Fear. It’s a feeling with which Katherine Mathis is very familiar.
With the help of Gainesville Police Department’s Rape Aggression Defense, or RAD, classes, she no longer feels afraid.
“I was a victim of some tragic violence when I was 13 years old,” she said. “For many, many years, I walked around in fear. I was afraid of any and every man. I was very intimidated by people, mostly men, and I couldn’t grow the way I needed to.”
Mathis, 48, knew she needed to take RAD classes for a long time. Since participating in them earlier this year, she said she has felt more confident.
RAD classes are available for all demographics, but GPD’s first sessions of the year were specifically for women. The class was designed to give women strategies for risk awareness, prevention, reduction and physical self defense, police Sgt. Lynn Valdes said.
Around 20 women gathered earlier this month in the Hall of Heroes at the department’s headquarters to learn just that. There were writers, accountants, college students, mothers and daughters who came to learn how to protect themselves.
The free 12-hour class was split into three sessions. The first session on Feb. 7 was the lecture portion. The next day, students learned the skills they would need to defend themselves. The class ended on Feb. 9, after students practiced their skills on male volunteers from GPD in controlled simulations.
Valdes, who is also the RAD program coordinator, sees a great need for the class.
“Crime happens every day. Violence is happening more and more in the city of Gainesville,” she said.
According to the FBI, there were 128 reported rape cases in Gainesville in 2020. There were also 1,042 violent crimes reported in the city for that same year. The number has only grown since.
While police Sgt. Farrah Lormil recognizes that women are not the only victims of violent crime, the statistics for women are much higher than she would like them to be, she said.
Lormil is particularly concerned about the growing student population.
“Gainesville is a college town. We have lots of students,” she said. “With that population that is growing every year, I would be remiss if I didn’t try to teach them to be prepared for what could happen.”
Alison Morris, an accountant for the City of Gainesville and participant in the first round of RAD classes, believes that this class should even be taught in high schools.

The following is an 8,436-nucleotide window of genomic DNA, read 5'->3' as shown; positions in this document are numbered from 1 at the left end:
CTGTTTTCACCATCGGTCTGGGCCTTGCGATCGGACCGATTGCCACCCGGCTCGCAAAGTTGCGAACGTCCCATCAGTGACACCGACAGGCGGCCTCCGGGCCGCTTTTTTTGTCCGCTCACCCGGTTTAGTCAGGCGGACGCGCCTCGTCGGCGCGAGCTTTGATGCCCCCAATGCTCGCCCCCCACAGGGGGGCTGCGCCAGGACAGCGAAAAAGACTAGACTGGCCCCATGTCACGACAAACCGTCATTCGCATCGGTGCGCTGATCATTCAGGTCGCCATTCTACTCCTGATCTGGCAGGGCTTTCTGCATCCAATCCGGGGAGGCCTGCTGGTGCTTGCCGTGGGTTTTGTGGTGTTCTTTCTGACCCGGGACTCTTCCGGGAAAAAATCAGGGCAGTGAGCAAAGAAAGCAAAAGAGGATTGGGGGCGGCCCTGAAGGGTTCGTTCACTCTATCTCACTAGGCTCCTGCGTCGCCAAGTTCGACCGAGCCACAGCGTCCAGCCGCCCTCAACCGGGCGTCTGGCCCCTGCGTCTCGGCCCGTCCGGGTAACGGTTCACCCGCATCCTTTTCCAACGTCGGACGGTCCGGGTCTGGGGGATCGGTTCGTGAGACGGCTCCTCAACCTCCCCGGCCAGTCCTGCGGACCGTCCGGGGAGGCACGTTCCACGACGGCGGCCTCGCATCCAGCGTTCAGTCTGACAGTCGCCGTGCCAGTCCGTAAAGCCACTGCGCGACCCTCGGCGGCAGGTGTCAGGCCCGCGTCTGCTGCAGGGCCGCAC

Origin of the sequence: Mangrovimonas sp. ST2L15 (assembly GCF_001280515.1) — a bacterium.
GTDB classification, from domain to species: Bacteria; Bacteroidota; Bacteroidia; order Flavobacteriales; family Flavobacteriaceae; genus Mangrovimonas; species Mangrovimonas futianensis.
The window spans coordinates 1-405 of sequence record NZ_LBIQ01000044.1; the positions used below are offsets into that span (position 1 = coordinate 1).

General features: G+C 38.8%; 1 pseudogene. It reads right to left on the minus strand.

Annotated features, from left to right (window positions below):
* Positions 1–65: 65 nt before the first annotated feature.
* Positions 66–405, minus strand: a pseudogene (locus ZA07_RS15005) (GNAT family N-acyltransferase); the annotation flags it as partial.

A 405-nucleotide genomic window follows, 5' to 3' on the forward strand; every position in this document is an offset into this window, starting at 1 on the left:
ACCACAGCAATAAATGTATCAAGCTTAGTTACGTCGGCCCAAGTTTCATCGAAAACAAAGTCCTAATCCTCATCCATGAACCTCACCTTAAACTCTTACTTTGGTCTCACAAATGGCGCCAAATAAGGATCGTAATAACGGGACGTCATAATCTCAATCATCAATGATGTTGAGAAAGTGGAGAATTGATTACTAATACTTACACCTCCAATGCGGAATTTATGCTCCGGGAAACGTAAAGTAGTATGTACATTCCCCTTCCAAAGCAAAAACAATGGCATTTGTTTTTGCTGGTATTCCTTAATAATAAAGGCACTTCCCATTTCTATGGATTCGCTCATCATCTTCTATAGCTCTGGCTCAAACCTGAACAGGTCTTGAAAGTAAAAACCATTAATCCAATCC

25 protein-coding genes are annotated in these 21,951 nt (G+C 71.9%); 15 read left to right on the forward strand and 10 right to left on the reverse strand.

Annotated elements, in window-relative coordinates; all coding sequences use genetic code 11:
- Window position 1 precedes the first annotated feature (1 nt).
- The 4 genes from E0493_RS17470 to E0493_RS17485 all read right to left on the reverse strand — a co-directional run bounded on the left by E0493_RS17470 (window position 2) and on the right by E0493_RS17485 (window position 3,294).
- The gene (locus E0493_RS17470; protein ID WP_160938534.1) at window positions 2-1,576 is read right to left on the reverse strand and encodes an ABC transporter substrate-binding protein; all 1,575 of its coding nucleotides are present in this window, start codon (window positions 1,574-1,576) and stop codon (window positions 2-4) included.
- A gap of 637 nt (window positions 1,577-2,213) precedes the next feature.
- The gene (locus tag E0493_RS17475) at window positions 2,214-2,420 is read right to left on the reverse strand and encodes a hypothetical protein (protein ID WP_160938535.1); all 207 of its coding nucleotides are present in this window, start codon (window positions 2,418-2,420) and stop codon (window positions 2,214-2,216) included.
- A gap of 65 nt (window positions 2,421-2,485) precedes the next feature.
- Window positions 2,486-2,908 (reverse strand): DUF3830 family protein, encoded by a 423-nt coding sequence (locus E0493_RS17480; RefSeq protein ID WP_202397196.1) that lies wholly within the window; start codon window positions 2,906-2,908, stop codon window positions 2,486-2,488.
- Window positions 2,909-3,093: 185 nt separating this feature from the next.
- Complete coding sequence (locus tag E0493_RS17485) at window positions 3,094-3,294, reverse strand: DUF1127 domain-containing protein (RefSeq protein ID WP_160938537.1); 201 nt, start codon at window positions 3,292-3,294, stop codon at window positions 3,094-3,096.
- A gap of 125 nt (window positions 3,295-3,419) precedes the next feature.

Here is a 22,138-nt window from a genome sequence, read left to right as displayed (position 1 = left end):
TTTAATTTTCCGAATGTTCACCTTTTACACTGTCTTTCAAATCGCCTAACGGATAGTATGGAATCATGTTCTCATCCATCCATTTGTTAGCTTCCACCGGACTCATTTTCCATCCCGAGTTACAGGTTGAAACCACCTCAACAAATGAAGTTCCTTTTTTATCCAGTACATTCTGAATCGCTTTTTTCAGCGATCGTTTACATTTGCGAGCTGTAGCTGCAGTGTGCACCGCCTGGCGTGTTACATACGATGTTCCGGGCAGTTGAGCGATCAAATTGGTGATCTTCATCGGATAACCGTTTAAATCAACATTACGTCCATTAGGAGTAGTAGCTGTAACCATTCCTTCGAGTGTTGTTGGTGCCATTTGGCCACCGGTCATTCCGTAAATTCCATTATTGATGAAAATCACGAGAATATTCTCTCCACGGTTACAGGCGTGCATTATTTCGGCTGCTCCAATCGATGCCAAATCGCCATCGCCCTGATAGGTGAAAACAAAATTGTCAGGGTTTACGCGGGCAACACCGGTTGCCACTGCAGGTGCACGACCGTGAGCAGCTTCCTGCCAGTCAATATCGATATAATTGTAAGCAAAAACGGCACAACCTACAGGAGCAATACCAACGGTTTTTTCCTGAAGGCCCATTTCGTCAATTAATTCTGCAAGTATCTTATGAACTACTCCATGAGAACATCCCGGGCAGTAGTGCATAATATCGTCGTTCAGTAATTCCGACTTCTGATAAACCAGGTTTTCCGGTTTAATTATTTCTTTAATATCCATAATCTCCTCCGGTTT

“I think it’s very important for every woman to be able to protect herself,” Morris said. “Even if it never happens, you know? It’s better to know and not to use it, than not to know, and whoops.”
Writer Sarah Bewley thinks the same. She travels for conferences and often finds herself in places she is not familiar with. She was also stalked when she was younger.
“Throughout life I’ve had some experiences that made me aware of the fact that it’s really easy to end up in a situation where you don’t have control,” Bewley said. “And because of that, you need to know how to take care of yourself.”
Douglas Williams, a Gainesville police officer, sees the importance of the class firsthand.
Towering over six feet tall, Williams is an instructor for the RAD program and one of the volunteers for the simulation session. Women get to practice their skills on him and get real experience defending themselves against a large aggressor.
He is glad to help women learn how to use their skills, he said, and wants to help women feel confident and safe.
“I love to teach people how to defend themselves for one.” Williams said. “But two, just to see women be empowered really moved me.”
He also has a wife and three daughters, and some have already taken the class. Others will take it once they are older.
He wants others to recommend the class to the women in their lives.
“We’ve never had anyone come out and say it was a waste of time,” Williams said.
The hopes are participants will never have to use the skills they learn, Lormil said. However, just knowing women can defend themselves can bring them courage going forward.
“We do our best to make sure that everyone leaves a little bit better than when they came in,” Lormil said.
The department has not yet scheduled the next class, but people who are interested can email Valdes at firstname.lastname@example.org to learn more about upcoming sessions.